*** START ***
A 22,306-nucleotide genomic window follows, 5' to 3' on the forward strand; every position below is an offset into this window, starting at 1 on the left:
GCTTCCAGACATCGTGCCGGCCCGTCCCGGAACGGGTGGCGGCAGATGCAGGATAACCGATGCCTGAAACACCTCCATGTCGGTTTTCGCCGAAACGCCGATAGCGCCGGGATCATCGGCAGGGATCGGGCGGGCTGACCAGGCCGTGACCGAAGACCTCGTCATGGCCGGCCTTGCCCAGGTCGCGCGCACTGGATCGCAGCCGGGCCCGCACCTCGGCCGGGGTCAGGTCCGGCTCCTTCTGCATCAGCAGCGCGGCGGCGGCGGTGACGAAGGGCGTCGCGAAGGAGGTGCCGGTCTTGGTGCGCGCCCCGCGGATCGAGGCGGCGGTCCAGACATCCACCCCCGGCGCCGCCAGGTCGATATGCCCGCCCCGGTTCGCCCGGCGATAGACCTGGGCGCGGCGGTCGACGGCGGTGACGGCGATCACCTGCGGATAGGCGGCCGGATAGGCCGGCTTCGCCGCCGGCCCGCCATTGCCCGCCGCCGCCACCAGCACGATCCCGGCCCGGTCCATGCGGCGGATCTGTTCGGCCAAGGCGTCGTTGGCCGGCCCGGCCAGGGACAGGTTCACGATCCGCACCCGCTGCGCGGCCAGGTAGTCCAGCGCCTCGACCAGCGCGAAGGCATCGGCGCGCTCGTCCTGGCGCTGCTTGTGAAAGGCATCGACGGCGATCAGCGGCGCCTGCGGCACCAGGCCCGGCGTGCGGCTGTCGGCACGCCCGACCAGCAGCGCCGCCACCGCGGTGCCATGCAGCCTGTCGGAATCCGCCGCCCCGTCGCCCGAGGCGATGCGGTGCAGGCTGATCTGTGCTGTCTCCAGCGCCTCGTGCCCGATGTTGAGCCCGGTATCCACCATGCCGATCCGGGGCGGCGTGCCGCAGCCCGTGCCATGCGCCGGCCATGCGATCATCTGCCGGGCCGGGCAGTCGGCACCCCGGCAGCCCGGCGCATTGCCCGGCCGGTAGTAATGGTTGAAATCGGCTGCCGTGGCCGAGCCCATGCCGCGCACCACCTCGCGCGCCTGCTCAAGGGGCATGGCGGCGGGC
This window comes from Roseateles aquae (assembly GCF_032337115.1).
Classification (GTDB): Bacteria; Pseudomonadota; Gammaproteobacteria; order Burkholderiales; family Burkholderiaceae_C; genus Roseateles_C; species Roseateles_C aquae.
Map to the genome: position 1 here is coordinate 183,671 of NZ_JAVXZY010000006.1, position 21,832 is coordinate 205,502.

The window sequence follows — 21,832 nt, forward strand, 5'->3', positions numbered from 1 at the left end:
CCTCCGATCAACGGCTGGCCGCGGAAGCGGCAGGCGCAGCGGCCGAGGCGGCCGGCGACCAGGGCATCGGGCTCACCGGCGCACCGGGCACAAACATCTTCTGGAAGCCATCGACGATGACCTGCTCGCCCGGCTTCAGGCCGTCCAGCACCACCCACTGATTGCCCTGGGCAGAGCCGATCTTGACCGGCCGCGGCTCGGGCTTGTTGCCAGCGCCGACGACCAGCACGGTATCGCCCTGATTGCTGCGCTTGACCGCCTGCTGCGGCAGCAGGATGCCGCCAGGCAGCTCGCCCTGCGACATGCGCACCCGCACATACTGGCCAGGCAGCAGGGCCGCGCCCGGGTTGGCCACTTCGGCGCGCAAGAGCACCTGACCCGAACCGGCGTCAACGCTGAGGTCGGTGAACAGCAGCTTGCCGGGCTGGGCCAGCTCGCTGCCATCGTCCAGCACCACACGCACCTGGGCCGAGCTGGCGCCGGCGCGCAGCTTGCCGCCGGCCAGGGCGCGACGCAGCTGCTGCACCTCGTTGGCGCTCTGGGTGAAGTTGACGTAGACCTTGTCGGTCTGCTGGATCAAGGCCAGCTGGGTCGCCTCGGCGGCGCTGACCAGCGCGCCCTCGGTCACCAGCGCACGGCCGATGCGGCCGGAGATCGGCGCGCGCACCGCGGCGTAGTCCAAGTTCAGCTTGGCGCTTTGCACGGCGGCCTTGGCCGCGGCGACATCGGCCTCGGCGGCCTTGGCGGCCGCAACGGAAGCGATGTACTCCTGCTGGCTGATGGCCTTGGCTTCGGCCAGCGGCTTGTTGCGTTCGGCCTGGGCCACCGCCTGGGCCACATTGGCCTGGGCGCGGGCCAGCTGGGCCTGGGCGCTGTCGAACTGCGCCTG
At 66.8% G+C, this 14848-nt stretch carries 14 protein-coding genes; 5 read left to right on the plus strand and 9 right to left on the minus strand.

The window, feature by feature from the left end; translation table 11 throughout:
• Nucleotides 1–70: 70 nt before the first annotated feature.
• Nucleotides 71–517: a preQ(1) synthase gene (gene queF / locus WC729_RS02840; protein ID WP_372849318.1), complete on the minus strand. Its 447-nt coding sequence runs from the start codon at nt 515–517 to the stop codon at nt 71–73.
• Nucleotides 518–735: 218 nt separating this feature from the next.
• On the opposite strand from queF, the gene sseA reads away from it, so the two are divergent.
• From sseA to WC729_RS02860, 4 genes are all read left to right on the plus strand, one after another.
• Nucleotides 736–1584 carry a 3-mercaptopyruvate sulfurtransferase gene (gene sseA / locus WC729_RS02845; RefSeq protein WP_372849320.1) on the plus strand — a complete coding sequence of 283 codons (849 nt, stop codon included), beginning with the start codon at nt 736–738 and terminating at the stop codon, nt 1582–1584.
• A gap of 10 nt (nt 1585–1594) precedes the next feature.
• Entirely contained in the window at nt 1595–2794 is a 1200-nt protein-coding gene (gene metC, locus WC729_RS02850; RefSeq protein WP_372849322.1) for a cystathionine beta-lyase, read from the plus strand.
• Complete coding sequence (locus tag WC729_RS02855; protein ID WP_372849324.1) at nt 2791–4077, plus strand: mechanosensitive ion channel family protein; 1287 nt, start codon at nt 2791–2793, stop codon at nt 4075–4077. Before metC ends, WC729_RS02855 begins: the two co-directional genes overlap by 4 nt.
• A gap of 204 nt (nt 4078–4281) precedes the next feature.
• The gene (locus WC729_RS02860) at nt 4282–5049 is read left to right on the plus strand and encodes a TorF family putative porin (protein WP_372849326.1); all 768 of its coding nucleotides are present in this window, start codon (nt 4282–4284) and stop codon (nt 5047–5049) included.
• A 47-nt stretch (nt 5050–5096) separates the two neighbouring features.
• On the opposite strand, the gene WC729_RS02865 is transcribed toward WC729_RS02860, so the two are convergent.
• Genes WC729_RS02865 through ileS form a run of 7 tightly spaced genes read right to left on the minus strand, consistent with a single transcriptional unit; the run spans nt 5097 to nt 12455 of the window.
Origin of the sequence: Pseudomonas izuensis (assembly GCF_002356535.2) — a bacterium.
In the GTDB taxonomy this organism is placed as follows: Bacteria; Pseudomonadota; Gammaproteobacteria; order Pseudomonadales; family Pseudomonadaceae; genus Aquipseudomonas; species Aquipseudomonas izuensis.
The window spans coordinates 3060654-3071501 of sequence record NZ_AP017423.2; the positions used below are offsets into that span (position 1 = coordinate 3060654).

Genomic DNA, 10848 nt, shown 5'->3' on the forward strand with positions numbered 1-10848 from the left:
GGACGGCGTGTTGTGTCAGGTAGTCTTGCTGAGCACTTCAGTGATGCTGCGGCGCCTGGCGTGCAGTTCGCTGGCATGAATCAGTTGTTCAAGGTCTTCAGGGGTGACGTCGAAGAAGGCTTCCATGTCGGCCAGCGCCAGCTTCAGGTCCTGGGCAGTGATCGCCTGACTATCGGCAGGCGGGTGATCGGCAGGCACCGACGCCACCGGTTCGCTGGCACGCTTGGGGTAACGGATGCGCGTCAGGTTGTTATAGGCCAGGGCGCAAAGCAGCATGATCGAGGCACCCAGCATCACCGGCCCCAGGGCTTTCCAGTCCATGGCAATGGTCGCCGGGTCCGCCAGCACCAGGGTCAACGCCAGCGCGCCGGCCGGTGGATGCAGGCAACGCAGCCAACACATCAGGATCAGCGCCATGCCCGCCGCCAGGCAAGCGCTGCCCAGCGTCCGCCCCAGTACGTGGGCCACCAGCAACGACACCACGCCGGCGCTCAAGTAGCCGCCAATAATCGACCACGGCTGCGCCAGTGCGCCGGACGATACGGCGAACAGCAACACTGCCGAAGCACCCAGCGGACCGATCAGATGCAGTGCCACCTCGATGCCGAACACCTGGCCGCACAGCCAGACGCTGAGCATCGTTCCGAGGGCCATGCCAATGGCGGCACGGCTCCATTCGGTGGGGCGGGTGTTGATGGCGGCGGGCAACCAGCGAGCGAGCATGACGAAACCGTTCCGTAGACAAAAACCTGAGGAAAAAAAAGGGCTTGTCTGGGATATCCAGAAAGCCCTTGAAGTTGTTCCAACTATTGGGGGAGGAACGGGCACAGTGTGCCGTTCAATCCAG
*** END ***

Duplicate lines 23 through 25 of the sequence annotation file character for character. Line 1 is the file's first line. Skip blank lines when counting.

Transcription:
• Genes WC729_RS02865 through ileS form a run of 7 tightly spaced genes read right to left on the minus strand, consistent with a single transcriptional unit; the run spans nt 5097 to nt 12455 of the window.
Origin of the sequence: Pseudomonas izuensis (assembly GCF_002356535.2) — a bacterium.
In the GTDB taxonomy this organism is placed as follows: Bacteria; Pseudomonadota; Gammaproteobacteria; order Pseudomonadales; family Pseudomonadaceae; genus Aquipseudomonas; species Aquipseudomonas izuensis.